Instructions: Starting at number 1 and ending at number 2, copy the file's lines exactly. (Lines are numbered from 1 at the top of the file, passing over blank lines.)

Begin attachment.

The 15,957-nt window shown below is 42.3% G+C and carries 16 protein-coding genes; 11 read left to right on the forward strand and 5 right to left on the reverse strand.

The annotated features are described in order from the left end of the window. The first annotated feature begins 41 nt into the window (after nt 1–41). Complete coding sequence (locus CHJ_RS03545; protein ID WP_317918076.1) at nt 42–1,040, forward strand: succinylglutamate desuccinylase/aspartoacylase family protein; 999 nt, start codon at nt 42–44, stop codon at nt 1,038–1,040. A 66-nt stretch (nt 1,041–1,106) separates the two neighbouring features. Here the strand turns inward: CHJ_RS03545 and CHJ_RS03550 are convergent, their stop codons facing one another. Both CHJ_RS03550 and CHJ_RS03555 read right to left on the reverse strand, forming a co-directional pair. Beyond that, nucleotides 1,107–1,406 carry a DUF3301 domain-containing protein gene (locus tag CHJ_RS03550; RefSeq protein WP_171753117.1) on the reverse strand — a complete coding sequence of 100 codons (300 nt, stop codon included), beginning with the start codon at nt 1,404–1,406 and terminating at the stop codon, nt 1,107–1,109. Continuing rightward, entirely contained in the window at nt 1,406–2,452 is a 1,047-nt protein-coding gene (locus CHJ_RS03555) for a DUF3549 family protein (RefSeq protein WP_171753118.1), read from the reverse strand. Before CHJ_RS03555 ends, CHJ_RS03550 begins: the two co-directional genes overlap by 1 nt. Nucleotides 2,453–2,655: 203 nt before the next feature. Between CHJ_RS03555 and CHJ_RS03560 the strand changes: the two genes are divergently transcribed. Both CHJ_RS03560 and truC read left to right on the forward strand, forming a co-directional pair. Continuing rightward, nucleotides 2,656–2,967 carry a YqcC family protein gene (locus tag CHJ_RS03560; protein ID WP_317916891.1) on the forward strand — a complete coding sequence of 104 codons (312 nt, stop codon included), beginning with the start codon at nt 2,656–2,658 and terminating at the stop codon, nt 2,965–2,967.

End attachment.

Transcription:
The 15,957-nt window shown below is 42.3% G+C and carries 16 protein-coding genes; 11 read left to right on the forward strand and 5 right to left on the reverse strand.

The annotated features are described in order from the left end of the window. The first annotated feature begins 41 nt into the window (after nt 1–41). Complete coding sequence (locus CHJ_RS03545; protein ID WP_317918076.1) at nt 42–1,040, forward strand: succinylglutamate desuccinylase/aspartoacylase family protein; 999 nt, start codon at nt 42–44, stop codon at nt 1,038–1,040. A 66-nt stretch (nt 1,041–1,106) separates the two neighbouring features. Here the strand turns inward: CHJ_RS03545 and CHJ_RS03550 are convergent, their stop codons facing one another. Both CHJ_RS03550 and CHJ_RS03555 read right to left on the reverse strand, forming a co-directional pair. Beyond that, nucleotides 1,107–1,406 carry a DUF3301 domain-containing protein gene (locus tag CHJ_RS03550; RefSeq protein WP_171753117.1) on the reverse strand — a complete coding sequence of 100 codons (300 nt, stop codon included), beginning with the start codon at nt 1,404–1,406 and terminating at the stop codon, nt 1,107–1,109. Continuing rightward, entirely contained in the window at nt 1,406–2,452 is a 1,047-nt protein-coding gene (locus CHJ_RS03555) for a DUF3549 family protein (RefSeq protein WP_171753118.1), read from the reverse strand. Before CHJ_RS03555 ends, CHJ_RS03550 begins: the two co-directional genes overlap by 1 nt. Nucleotides 2,453–2,655: 203 nt before the next feature. Between CHJ_RS03555 and CHJ_RS03560 the strand changes: the two genes are divergently transcribed. Both CHJ_RS03560 and truC read left to right on the forward strand, forming a co-directional pair. Continuing rightward, nucleotides 2,656–2,967 carry a YqcC family protein gene (locus tag CHJ_RS03560; protein ID WP_317916891.1) on the forward strand — a complete coding sequence of 104 codons (312 nt, stop codon included), beginning with the start codon at nt 2,656–2,658 and terminating at the stop codon, nt 2,965–2,967.